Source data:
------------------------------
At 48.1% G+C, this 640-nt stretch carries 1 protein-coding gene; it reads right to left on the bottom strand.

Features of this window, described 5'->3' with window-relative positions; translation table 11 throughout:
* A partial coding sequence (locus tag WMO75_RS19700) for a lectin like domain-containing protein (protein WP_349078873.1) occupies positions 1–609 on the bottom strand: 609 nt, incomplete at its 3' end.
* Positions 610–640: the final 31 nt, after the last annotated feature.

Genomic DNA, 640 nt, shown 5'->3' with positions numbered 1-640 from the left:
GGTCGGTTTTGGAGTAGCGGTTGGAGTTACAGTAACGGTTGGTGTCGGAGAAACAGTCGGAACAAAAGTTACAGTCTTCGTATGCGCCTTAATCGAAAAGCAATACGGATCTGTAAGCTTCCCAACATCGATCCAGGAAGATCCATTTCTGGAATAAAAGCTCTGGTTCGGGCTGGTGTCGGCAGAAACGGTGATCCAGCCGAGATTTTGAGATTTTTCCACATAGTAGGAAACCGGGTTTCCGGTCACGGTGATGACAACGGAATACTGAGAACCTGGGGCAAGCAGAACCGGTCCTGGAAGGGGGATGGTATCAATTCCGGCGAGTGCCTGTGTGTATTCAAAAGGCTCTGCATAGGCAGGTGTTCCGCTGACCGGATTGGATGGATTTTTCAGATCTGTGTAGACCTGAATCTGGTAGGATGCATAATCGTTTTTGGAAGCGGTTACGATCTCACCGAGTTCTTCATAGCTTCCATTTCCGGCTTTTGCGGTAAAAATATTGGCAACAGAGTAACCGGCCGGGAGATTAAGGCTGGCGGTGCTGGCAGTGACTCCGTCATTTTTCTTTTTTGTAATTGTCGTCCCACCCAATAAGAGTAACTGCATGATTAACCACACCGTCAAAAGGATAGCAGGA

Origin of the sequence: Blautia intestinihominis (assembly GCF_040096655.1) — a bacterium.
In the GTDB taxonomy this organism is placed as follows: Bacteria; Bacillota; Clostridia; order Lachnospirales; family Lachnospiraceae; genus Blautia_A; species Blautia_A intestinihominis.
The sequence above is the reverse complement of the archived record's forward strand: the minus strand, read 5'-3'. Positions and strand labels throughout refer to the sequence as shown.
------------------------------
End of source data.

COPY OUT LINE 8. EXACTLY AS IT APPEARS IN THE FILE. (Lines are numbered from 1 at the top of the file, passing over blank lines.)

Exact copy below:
In the GTDB taxonomy this organism is placed as follows: Bacteria; Bacillota; Clostridia; order Lachnospirales; family Lachnospiraceae; genus Blautia_A; species Blautia_A intestinihominis.